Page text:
This photo shows a section of the exhibition Body Missing, by Vera Frenkel. Several lightboxes are arranged in a room whose walls and floor are made of wide wooden planks. A video monitor sits on two stacked crates.

Vera Frenkel

(Bratislava, former Czechoslovakia, 1938)


Body Missing (detail)

1994 and ongoing

Six-channel video-photo-web installation

Variable dimensions

© Vera Frenkel / CARCC (2018)

Photo: Matt Smith. Partial view of six-channel video-photo-web installation in one of the three chambers where were stored the stolen artworks during World War II, salt mine, Altaussee, 2017

Body Missing is a multimedia installation, the core of a project begun by Vera Frenkel in 1994. Using a semi-fictional narrative as a framework, the artist presents an inquiry into the Nazi plunder of thousands of artworks for display in the museum Adolf Hitler planned to build in Linz, Austria. The installation is an assemblage of archival material (letters, interviews, film clips, photographs), photomontages and snatches of conversation reported by bartenders from the participative installation …from the Transit Bar, created by Frenkel in 1992. Body Missing has also taken the form of a collaborative website, active since 1996. In the fall of 2017, the installation was exhibited 700 metres below ground, in the salt mines near the Austrian town of Altaussee that had housed the artworks stolen by the Nazis.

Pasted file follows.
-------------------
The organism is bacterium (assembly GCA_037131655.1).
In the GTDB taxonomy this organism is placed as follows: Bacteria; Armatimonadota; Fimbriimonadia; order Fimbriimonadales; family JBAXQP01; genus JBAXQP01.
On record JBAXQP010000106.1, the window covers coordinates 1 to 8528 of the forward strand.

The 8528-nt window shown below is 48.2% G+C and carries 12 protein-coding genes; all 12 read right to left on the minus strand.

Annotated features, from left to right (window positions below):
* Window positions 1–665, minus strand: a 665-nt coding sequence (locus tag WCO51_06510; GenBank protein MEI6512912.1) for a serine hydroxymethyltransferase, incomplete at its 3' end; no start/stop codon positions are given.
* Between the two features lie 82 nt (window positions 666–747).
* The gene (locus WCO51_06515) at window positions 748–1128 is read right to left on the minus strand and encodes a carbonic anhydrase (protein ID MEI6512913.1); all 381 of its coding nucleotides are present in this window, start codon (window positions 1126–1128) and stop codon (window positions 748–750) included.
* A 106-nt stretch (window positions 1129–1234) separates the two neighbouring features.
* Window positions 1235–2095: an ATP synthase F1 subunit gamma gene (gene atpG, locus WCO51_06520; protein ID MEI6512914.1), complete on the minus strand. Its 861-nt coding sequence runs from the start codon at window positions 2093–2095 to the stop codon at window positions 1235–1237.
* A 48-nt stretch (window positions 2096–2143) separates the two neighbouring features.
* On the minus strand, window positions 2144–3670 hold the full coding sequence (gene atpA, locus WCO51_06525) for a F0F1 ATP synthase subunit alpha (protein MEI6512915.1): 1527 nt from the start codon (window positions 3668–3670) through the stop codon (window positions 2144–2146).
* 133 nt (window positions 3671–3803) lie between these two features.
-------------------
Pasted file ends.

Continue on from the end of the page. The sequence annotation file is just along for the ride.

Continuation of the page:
Vera Frenkel is a Czech-born multidisciplinary artist. She was a few months old when her family fled their homeland to arrive in London on the eve of World War II, and she was eleven years old when they finally settled in Montréal. This experience and the immigrant’s point of view she has adopted colour her artistic practice, in which video plays a preponderant role. Frenkel blurs the boundaries of fiction and reality, often reflecting on linguistic, identity and technological issues related to communication. Body Missing is one of her most emblematic works.